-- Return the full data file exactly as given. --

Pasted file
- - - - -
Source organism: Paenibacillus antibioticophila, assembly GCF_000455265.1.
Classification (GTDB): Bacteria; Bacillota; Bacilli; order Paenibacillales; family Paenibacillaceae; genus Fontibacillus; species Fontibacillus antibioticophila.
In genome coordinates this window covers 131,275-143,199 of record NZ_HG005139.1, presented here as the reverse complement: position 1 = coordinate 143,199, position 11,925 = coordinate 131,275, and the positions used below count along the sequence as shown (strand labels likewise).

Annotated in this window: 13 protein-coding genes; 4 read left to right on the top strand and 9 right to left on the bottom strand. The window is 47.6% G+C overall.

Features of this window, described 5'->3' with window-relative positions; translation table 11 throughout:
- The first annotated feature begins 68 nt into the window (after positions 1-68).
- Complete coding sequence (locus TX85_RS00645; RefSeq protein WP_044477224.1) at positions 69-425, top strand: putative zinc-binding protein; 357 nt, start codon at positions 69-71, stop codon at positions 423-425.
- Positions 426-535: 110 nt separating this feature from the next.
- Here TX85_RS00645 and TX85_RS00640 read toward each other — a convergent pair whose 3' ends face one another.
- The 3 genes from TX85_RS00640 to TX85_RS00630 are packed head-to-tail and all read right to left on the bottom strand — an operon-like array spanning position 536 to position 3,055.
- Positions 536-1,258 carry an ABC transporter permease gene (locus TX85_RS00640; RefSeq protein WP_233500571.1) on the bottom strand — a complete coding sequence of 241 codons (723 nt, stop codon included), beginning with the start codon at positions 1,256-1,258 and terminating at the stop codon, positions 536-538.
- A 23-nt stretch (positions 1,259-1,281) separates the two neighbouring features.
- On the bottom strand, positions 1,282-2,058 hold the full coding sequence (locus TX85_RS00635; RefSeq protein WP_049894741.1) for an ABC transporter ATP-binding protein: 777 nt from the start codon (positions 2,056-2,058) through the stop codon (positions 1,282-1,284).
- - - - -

Source organism: Paenibacillus antibioticophila, assembly GCF_000455265.1.
Classification (GTDB): Bacteria; Bacillota; Bacilli; order Paenibacillales; family Paenibacillaceae; genus Fontibacillus; species Fontibacillus antibioticophila.
In genome coordinates this window covers 131,275-143,199 of record NZ_HG005139.1, presented here as the reverse complement: position 1 = coordinate 143,199, position 11,925 = coordinate 131,275, and the positions used below count along the sequence as shown (strand labels likewise).

Annotated in this window: 13 protein-coding genes; 4 read left to right on the top strand and 9 right to left on the bottom strand. The window is 47.6% G+C overall.

Features of this window, described 5'->3' with window-relative positions; translation table 11 throughout:
- The first annotated feature begins 68 nt into the window (after positions 1-68).
- Complete coding sequence (locus TX85_RS00645; RefSeq protein WP_044477224.1) at positions 69-425, top strand: putative zinc-binding protein; 357 nt, start codon at positions 69-71, stop codon at positions 423-425.
- Positions 426-535: 110 nt separating this feature from the next.
- Here TX85_RS00645 and TX85_RS00640 read toward each other — a convergent pair whose 3' ends face one another.
- The 3 genes from TX85_RS00640 to TX85_RS00630 are packed head-to-tail and all read right to left on the bottom strand — an operon-like array spanning position 536 to position 3,055.
- Positions 536-1,258 carry an ABC transporter permease gene (locus TX85_RS00640; RefSeq protein WP_233500571.1) on the bottom strand — a complete coding sequence of 241 codons (723 nt, stop codon included), beginning with the start codon at positions 1,256-1,258 and terminating at the stop codon, positions 536-538.
- A 23-nt stretch (positions 1,259-1,281) separates the two neighbouring features.
- On the bottom strand, positions 1,282-2,058 hold the full coding sequence (locus TX85_RS00635; RefSeq protein WP_049894741.1) for an ABC transporter ATP-binding protein: 777 nt from the start codon (positions 2,056-2,058) through the stop codon (positions 1,282-1,284).